In both countries, exceptions that prove the rule lulled the public and the media into an unjustified self-satisfaction that it has “moved beyond” racism and led to shock at the force of the protest movement. In Israel, people point to 2013 Miss Israel Titi Aynaw, and the winner of the reality show Big Brother that same year Tahunia Rubel, or Hagit Yaso, the winner of the Israeli equivalent of American Idol a few years earlier. Ethiopian music and culture was embraced through the hugely popular Israeli musician Idan Raichel, for whom they play a central role - go to one of his concerts and watch his performers dance in Benetton-ad ecstasy and harmony.

In truth, of course, these examples didn’t erase the day-to-day trials of Ethiopian Israelis any more than LeBron James or Beyoncé could mitigate racism in the U.S.

The differences:

Though the conflicts in Israel and the United States are both race-based, they have utterly different historical roots. Israel, in this comparison, has it much easier - they don’t have to cope with the tremendously upsetting legacy of slavery and institutionalized segregation that the races in the United States must wrestle with. The story of the flawed policies, patronizing attitudes and difficult cultural adjustment of Ethiopian immigrants, even at its lowest points, can’t hold a candle to the crimes committed against black people over the years in the United States and the traumatic scars that remain in American society as a result.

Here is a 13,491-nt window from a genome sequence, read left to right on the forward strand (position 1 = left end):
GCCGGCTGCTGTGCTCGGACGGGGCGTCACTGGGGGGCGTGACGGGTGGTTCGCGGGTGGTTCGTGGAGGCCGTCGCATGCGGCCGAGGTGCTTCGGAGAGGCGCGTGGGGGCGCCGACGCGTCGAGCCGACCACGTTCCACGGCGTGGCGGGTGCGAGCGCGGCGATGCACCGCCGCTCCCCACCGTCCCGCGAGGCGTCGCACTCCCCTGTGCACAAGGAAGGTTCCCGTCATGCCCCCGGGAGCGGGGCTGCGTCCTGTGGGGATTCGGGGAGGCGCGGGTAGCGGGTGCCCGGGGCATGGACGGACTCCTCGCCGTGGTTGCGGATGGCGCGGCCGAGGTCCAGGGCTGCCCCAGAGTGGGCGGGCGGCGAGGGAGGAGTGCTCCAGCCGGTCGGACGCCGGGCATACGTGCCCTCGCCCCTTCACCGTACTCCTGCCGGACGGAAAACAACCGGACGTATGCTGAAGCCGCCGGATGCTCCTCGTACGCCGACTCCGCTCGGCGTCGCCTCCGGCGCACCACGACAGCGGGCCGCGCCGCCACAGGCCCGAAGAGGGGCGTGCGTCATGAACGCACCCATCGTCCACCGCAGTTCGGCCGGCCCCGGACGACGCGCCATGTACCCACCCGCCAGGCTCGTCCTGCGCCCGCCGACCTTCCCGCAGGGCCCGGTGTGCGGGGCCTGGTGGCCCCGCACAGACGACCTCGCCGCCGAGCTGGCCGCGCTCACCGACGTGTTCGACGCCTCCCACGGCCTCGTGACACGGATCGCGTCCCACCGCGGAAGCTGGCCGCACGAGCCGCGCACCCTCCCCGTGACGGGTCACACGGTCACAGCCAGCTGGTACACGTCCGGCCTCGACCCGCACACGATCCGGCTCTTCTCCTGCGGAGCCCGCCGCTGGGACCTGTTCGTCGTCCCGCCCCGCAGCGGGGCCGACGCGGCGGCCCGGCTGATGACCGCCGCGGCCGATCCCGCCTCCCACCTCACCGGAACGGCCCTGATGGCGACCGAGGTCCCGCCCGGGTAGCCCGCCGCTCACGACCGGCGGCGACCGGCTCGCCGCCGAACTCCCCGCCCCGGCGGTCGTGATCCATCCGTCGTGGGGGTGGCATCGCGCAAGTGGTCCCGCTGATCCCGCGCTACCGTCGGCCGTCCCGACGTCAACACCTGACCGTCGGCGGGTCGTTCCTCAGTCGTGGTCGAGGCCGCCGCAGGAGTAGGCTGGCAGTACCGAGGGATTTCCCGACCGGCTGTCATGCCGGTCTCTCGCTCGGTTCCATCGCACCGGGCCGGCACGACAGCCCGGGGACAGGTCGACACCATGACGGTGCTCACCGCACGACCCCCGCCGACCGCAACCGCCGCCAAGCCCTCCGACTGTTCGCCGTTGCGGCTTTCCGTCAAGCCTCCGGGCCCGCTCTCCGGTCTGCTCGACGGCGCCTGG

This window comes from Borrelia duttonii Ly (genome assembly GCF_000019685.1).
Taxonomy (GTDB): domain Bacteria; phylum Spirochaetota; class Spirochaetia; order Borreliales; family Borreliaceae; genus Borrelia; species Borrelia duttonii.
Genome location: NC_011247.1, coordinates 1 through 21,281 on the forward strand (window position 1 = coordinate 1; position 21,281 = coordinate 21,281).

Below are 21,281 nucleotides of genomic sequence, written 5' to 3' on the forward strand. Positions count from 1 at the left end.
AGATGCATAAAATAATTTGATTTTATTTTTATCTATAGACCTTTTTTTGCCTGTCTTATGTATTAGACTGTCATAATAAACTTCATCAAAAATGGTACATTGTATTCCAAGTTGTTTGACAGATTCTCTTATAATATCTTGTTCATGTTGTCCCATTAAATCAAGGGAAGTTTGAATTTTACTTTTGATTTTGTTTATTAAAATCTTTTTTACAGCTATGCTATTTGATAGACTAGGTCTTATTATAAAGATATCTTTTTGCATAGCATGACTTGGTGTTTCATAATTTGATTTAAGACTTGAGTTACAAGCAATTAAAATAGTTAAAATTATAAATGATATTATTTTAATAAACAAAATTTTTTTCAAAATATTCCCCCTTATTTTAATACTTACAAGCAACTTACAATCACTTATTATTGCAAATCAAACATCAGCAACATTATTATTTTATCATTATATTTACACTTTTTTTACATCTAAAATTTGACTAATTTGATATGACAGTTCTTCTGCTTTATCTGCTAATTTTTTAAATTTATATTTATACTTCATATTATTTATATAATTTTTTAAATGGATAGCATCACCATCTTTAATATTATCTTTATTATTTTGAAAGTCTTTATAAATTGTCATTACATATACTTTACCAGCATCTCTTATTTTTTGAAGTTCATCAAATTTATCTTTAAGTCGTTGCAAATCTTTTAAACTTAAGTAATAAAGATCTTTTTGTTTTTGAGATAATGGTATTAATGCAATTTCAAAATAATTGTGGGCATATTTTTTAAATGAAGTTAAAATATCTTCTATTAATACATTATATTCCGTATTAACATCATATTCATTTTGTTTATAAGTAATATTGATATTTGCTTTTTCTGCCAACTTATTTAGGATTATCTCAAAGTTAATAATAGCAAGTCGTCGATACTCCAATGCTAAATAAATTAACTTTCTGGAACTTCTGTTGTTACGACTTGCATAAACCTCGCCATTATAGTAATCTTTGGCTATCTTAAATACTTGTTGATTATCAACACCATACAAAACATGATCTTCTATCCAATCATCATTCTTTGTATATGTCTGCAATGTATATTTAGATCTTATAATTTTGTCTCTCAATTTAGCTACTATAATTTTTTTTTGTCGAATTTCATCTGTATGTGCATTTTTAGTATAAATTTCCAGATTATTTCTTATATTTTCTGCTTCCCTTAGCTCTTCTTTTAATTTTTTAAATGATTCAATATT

In Israel, the ongoing crisis over African asylum seekers from Eritrea, Sudan and other countries has added a complicated twist to the dynamics of race. The controversy over their presence in Israel has exacerbated intolerance and racism - precisely at a point in history when a young generation of Ethiopian Israelis that rightfully expects full and equal treatment is, as a result, being treated with hostility and suspicion.

The Jewish religion plays a central role in the race story playing out in Israel, for better and for worse. A large part of the initial insult to the Ethiopian Israeli community upon their immigration was the questioning of their Jewishness by the religious establishment and has reappeared as recently as last September, when it was revealed that some government rabbis were refusing to register Ethiopians for marriage certificates.

On the other hand, the common ground of Judaism also offers an opportunity to build bridges. One touching moment reported during the Tel Aviv protest was when some ultra-Orthodox men stuck on the highway blocked by the demonstrations got out of their cars and began their evening prayers - and they were joined by Ethiopian protesters, all praying together. It’s a base tribal tie - but the fact that both sides in this particular racial conflict are fellow members of an embattled minority in the region and in the world does have an impact. They are also literally brothers - and sisters - in arms, by virtue of serving together in the Israeli army.

The common Jewish identity offers a feeling of shared destiny that injects the situation - difficult as it may be, with a glimmer of hope that the conflict is somehow resolvable. That glimmer shines particularly bright when contrasted with the far harsher sense of despair that characterizes the relationship between Israelis - of any color - with their Palestinian neighbors.